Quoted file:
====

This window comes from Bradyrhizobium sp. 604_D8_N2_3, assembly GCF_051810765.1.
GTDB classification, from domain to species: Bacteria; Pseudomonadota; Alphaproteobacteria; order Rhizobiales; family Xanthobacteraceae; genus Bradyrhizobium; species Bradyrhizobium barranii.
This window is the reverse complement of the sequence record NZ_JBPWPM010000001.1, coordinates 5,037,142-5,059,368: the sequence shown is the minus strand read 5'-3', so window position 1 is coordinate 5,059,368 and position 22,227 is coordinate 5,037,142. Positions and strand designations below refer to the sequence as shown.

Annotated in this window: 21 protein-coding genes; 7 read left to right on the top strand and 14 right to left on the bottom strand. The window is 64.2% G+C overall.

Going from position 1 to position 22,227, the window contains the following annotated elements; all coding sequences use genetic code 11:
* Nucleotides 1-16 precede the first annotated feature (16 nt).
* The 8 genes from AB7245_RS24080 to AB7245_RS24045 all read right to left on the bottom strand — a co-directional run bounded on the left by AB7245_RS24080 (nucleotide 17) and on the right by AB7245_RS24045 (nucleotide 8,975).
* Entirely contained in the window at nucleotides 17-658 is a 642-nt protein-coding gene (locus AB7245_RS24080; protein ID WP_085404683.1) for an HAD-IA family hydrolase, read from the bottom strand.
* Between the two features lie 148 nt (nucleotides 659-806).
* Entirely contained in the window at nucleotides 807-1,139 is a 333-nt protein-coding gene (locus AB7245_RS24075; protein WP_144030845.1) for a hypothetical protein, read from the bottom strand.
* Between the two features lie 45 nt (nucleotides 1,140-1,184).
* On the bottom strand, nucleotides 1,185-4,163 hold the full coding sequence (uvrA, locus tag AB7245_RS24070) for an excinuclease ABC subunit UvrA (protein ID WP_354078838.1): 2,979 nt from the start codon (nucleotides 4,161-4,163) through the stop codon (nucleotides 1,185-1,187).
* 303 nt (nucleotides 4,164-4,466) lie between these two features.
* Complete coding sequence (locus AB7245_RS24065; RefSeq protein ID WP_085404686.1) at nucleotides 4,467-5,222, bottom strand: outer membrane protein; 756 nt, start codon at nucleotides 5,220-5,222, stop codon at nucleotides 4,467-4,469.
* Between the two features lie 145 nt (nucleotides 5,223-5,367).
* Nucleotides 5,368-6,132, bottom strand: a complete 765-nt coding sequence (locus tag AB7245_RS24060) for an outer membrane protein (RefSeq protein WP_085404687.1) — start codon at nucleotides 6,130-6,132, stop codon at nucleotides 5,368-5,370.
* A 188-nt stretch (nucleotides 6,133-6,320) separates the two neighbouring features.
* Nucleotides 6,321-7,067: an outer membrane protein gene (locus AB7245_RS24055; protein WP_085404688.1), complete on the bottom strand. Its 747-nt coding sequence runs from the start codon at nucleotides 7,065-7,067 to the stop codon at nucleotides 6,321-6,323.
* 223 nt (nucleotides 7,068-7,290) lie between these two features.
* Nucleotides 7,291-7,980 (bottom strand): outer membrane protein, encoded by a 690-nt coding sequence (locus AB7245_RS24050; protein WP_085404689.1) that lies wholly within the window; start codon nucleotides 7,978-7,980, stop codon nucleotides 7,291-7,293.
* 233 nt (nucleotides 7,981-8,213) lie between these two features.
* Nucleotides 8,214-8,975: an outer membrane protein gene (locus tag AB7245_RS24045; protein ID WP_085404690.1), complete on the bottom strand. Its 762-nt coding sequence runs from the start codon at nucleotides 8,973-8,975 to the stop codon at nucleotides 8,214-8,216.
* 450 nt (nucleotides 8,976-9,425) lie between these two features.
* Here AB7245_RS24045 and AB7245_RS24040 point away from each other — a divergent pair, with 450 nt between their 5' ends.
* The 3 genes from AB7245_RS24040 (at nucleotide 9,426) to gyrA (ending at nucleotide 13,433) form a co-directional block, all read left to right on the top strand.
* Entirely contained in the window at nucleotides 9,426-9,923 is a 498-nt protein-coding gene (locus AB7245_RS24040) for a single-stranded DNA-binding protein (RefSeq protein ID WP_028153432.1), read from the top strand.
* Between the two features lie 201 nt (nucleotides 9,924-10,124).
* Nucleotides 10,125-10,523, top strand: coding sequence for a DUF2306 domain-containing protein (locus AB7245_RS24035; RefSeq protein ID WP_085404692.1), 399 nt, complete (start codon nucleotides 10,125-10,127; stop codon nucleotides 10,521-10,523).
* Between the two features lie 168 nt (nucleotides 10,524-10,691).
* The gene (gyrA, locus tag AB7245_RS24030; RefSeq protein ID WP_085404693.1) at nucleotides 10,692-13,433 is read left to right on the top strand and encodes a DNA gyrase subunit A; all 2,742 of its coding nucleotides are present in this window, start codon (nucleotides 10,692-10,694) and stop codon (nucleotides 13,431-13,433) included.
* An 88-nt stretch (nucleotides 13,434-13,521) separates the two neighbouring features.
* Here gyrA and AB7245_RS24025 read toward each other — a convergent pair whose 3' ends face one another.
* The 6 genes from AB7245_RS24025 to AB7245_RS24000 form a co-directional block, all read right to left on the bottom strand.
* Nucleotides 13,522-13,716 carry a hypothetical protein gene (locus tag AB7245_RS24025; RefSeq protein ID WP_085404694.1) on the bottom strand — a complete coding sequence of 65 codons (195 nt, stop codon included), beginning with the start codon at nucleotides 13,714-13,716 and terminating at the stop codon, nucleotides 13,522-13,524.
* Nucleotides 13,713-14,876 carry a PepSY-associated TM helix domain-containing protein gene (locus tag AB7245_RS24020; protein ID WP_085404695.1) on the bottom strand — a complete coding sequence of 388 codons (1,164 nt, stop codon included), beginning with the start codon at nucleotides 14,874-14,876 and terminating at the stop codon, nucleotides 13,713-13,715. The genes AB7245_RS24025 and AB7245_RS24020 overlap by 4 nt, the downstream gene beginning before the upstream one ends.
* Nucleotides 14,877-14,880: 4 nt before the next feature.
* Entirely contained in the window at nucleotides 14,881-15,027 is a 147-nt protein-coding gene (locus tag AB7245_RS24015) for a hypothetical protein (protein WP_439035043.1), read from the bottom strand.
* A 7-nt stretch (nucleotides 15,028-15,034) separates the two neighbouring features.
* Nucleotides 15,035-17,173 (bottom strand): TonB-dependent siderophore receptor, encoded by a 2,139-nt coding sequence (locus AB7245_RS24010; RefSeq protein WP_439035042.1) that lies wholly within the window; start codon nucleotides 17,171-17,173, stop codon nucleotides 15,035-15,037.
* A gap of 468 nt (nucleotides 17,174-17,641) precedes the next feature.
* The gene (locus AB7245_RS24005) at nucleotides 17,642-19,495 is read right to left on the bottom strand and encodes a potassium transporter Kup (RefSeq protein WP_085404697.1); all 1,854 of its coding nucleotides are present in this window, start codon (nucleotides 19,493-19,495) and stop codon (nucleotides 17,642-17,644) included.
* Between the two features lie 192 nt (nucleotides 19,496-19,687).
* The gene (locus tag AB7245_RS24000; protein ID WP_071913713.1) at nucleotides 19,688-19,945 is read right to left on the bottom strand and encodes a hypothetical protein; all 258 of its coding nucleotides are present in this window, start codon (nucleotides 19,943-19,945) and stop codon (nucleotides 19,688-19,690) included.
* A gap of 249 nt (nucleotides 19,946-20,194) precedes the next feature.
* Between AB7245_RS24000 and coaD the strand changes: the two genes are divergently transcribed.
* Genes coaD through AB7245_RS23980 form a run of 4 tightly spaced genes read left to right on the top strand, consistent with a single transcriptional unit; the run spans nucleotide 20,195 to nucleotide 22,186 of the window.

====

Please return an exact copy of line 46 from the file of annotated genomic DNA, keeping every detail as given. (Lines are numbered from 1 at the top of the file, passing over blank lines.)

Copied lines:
* Genes coaD through AB7245_RS23980 form a run of 4 tightly spaced genes read left to right on the top strand, consistent with a single transcriptional unit; the run spans nucleotide 20,195 to nucleotide 22,186 of the window.